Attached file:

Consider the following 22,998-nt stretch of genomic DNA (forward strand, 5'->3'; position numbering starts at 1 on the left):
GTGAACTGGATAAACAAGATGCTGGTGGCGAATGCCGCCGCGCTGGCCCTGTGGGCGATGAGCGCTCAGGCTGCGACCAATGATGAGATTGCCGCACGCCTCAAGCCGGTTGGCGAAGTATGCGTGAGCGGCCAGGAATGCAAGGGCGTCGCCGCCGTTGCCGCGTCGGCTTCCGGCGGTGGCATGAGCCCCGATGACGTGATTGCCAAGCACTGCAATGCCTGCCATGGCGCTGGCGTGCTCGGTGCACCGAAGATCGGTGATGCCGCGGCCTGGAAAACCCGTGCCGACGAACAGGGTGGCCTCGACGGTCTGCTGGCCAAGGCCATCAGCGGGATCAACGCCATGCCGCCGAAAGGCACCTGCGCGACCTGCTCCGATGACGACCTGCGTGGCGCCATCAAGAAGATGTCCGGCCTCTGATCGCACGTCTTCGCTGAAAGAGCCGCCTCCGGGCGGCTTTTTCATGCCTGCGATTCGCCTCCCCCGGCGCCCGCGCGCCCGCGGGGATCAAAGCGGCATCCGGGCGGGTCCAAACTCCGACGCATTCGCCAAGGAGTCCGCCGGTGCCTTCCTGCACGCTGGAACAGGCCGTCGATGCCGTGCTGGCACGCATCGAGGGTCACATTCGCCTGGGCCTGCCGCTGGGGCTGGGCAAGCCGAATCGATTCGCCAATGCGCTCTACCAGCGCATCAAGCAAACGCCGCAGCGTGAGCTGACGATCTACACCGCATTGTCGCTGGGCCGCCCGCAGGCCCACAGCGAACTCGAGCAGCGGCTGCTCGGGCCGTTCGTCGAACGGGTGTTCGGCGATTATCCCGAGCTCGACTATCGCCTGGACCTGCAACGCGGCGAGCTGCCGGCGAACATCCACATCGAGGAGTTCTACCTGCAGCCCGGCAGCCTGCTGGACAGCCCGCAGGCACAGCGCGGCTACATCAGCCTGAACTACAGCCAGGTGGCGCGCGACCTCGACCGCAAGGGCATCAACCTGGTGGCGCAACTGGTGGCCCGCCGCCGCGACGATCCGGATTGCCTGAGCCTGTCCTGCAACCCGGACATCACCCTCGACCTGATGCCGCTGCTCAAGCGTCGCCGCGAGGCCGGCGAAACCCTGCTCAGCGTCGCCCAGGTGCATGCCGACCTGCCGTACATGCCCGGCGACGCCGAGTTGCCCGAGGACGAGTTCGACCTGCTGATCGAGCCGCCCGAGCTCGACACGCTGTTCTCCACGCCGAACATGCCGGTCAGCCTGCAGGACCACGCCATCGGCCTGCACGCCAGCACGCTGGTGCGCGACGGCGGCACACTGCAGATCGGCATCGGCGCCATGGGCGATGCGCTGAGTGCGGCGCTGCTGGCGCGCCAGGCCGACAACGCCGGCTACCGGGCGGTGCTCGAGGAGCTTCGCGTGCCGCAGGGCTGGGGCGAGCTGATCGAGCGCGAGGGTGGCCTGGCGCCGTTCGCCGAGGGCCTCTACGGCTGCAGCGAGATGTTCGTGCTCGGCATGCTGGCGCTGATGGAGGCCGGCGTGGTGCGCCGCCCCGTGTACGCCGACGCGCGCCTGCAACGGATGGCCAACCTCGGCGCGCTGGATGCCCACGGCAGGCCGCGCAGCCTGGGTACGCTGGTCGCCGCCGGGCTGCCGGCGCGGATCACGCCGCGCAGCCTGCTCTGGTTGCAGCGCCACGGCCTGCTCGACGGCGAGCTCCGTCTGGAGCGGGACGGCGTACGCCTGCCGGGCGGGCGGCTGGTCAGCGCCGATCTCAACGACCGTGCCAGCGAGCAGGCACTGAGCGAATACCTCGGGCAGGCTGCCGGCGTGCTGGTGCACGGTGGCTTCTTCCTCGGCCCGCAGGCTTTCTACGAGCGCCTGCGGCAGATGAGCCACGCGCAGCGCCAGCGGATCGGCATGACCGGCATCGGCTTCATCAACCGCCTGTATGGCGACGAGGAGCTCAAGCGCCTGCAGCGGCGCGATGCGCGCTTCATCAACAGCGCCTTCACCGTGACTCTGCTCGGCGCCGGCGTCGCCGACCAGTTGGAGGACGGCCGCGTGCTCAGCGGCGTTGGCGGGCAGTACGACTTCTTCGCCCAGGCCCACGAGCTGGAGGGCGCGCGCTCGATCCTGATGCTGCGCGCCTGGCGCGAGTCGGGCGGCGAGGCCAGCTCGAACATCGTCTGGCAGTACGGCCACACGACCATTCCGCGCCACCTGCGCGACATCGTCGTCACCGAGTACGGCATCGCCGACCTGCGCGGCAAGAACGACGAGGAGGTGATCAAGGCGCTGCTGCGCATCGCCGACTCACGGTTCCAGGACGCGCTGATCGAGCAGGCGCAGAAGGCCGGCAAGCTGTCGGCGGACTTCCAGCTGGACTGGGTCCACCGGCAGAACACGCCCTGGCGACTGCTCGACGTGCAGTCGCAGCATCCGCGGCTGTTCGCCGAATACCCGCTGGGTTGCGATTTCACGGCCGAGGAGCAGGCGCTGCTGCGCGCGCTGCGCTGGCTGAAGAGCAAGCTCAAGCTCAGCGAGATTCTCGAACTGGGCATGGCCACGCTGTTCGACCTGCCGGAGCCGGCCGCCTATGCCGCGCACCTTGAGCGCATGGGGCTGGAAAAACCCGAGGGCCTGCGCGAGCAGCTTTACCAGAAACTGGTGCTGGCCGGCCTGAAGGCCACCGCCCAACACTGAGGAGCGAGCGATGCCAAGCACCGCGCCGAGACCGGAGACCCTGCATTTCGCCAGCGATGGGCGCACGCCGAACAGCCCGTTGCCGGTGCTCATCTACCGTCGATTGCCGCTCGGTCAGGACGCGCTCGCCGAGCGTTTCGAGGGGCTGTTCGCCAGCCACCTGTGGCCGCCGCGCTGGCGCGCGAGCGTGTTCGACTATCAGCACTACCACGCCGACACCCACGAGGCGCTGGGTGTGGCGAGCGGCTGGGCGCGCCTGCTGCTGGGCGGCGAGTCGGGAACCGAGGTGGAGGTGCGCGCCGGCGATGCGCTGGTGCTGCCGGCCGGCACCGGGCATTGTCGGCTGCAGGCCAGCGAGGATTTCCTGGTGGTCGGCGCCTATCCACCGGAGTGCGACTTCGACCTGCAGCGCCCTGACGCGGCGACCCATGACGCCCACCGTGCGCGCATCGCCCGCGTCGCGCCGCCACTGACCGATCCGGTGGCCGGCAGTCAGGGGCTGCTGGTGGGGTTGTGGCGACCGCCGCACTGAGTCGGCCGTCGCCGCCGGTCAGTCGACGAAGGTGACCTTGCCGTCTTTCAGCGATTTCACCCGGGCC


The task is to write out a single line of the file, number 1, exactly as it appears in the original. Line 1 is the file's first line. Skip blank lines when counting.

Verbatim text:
Consider the following 22,998-nt stretch of genomic DNA (forward strand, 5'->3'; position numbering starts at 1 on the left):